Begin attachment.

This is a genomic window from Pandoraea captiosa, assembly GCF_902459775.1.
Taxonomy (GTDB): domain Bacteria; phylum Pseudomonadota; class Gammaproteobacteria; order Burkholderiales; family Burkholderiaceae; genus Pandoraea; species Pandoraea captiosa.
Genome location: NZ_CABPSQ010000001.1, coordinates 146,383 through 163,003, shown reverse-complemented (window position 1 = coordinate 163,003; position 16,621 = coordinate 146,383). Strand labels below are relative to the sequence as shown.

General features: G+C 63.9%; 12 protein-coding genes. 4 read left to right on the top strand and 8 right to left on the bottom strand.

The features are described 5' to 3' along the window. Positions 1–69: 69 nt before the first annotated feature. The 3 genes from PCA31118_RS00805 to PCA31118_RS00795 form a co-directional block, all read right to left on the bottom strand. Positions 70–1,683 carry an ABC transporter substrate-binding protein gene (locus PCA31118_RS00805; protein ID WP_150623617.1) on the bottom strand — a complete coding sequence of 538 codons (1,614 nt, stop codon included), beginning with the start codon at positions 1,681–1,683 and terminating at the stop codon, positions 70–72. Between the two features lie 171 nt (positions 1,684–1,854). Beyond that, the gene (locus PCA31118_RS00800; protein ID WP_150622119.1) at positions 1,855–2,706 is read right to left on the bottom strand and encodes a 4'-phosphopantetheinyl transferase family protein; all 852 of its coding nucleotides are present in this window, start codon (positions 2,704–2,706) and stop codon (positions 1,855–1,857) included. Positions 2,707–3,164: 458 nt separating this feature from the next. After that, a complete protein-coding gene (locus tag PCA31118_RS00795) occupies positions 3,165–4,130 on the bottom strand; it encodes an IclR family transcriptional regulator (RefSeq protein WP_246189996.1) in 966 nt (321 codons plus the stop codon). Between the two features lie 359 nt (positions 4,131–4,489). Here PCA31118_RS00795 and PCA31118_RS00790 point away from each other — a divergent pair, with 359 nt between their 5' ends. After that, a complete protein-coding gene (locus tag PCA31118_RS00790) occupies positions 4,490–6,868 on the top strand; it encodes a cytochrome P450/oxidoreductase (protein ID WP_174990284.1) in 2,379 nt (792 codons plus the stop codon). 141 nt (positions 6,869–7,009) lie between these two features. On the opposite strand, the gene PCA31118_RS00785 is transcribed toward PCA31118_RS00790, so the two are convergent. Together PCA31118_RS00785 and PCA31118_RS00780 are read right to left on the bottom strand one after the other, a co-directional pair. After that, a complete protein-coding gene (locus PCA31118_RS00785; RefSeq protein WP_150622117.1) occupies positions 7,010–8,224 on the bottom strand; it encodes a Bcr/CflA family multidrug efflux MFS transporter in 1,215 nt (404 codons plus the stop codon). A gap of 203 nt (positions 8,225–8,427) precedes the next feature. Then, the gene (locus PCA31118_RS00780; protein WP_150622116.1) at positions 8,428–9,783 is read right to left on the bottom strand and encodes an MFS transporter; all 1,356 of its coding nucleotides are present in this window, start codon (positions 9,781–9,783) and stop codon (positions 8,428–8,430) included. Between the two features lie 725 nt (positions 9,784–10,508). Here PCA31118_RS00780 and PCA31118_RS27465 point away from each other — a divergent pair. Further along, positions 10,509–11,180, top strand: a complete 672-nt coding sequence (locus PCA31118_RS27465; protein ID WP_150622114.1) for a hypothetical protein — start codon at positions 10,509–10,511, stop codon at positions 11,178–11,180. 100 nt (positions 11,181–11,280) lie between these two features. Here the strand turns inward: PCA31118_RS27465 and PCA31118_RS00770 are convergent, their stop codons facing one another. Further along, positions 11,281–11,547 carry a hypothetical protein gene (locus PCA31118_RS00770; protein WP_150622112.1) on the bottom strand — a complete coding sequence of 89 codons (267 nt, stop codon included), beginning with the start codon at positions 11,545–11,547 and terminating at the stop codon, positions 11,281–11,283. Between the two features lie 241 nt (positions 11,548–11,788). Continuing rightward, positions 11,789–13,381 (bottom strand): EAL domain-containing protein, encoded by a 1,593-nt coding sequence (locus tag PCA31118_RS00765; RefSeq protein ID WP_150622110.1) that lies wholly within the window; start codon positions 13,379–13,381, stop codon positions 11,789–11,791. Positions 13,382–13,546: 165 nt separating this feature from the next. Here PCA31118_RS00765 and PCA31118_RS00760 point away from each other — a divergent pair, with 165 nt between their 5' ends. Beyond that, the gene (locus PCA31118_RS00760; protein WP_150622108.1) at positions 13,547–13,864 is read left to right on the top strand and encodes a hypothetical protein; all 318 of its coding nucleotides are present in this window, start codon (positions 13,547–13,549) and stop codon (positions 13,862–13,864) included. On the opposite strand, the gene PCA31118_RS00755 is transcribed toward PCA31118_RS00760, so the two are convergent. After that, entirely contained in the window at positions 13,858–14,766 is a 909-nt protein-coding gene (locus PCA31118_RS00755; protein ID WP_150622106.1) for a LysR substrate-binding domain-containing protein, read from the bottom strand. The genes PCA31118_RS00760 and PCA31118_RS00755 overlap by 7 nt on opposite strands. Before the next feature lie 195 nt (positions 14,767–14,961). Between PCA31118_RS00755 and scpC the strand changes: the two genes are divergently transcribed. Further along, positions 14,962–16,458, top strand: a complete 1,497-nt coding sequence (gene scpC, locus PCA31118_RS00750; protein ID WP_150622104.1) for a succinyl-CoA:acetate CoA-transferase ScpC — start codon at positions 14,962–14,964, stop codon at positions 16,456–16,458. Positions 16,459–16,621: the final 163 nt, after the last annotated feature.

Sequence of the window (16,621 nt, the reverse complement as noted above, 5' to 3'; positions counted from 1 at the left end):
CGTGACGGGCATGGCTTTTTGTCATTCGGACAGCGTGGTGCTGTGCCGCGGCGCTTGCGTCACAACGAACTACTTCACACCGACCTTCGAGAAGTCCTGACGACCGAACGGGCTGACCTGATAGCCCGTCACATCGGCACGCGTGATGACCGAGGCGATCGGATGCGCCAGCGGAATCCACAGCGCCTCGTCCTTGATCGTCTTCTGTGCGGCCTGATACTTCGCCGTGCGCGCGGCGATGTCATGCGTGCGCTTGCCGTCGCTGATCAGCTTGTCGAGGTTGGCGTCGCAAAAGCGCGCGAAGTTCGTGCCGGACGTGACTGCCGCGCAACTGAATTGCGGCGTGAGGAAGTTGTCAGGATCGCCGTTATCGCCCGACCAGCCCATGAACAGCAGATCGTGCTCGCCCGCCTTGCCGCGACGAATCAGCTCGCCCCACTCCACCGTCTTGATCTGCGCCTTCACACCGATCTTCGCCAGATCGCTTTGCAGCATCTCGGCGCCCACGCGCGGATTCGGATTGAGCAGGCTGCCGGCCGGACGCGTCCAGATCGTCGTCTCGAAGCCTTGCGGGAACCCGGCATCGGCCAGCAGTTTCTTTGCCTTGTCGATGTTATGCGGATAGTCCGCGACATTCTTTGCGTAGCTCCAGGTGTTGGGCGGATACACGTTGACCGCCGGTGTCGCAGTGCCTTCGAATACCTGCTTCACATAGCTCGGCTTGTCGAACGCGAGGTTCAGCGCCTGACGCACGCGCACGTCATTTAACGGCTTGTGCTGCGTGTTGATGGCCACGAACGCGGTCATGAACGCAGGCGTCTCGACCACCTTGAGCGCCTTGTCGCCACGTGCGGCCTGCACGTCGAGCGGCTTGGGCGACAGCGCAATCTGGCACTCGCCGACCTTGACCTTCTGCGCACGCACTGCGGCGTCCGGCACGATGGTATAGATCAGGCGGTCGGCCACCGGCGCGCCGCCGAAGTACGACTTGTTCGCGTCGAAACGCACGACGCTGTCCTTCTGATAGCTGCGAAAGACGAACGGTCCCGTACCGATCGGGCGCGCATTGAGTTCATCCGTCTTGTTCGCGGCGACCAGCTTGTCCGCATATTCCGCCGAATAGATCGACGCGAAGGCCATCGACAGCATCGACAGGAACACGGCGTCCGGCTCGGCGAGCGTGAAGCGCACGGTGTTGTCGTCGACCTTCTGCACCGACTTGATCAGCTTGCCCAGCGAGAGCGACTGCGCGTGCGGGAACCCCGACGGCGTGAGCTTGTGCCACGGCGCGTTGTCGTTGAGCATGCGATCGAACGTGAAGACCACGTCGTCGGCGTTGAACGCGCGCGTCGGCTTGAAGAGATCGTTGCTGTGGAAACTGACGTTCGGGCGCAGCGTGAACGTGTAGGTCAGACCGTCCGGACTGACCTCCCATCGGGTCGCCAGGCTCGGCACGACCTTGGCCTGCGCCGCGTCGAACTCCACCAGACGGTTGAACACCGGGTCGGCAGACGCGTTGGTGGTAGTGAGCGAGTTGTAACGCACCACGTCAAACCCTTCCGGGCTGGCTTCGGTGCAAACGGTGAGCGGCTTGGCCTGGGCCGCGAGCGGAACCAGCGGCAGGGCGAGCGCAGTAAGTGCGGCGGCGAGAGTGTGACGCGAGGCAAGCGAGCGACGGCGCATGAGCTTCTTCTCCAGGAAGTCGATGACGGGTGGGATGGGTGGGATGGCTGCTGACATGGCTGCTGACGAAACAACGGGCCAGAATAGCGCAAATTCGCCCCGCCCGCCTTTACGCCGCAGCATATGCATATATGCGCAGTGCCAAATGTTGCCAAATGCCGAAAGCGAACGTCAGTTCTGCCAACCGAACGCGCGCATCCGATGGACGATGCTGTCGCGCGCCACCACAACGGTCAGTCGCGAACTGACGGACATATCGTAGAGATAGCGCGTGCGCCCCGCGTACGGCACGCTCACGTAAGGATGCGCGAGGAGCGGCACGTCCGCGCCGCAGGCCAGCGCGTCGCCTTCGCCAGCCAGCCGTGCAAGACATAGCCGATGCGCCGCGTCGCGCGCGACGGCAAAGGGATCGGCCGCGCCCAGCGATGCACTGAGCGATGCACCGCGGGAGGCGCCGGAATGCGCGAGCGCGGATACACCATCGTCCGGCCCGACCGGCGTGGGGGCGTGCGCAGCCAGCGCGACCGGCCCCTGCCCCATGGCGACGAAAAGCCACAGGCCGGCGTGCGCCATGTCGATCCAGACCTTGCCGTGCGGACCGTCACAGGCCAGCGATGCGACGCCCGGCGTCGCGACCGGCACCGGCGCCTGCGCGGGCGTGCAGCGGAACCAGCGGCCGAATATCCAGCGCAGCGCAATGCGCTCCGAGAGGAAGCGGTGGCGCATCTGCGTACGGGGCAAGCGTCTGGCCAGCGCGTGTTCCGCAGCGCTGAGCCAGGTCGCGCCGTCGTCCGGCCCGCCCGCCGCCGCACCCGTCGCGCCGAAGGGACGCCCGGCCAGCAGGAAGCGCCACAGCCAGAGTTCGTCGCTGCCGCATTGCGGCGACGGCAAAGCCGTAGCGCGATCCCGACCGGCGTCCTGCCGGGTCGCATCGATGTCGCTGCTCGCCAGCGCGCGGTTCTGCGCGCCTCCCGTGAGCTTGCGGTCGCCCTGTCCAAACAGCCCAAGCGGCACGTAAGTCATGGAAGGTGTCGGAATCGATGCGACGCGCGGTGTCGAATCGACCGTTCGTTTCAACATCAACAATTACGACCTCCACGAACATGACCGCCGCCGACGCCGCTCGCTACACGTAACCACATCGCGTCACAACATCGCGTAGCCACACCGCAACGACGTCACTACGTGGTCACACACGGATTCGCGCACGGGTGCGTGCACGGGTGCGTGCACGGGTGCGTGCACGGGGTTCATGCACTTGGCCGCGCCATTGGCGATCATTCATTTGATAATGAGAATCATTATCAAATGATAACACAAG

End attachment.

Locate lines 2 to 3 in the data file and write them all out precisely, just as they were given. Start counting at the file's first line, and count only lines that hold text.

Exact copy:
Taxonomy (GTDB): domain Bacteria; phylum Pseudomonadota; class Gammaproteobacteria; order Burkholderiales; family Burkholderiaceae; genus Pandoraea; species Pandoraea captiosa.
Genome location: NZ_CABPSQ010000001.1, coordinates 146,383 through 163,003, shown reverse-complemented (window position 1 = coordinate 163,003; position 16,621 = coordinate 146,383). Strand labels below are relative to the sequence as shown.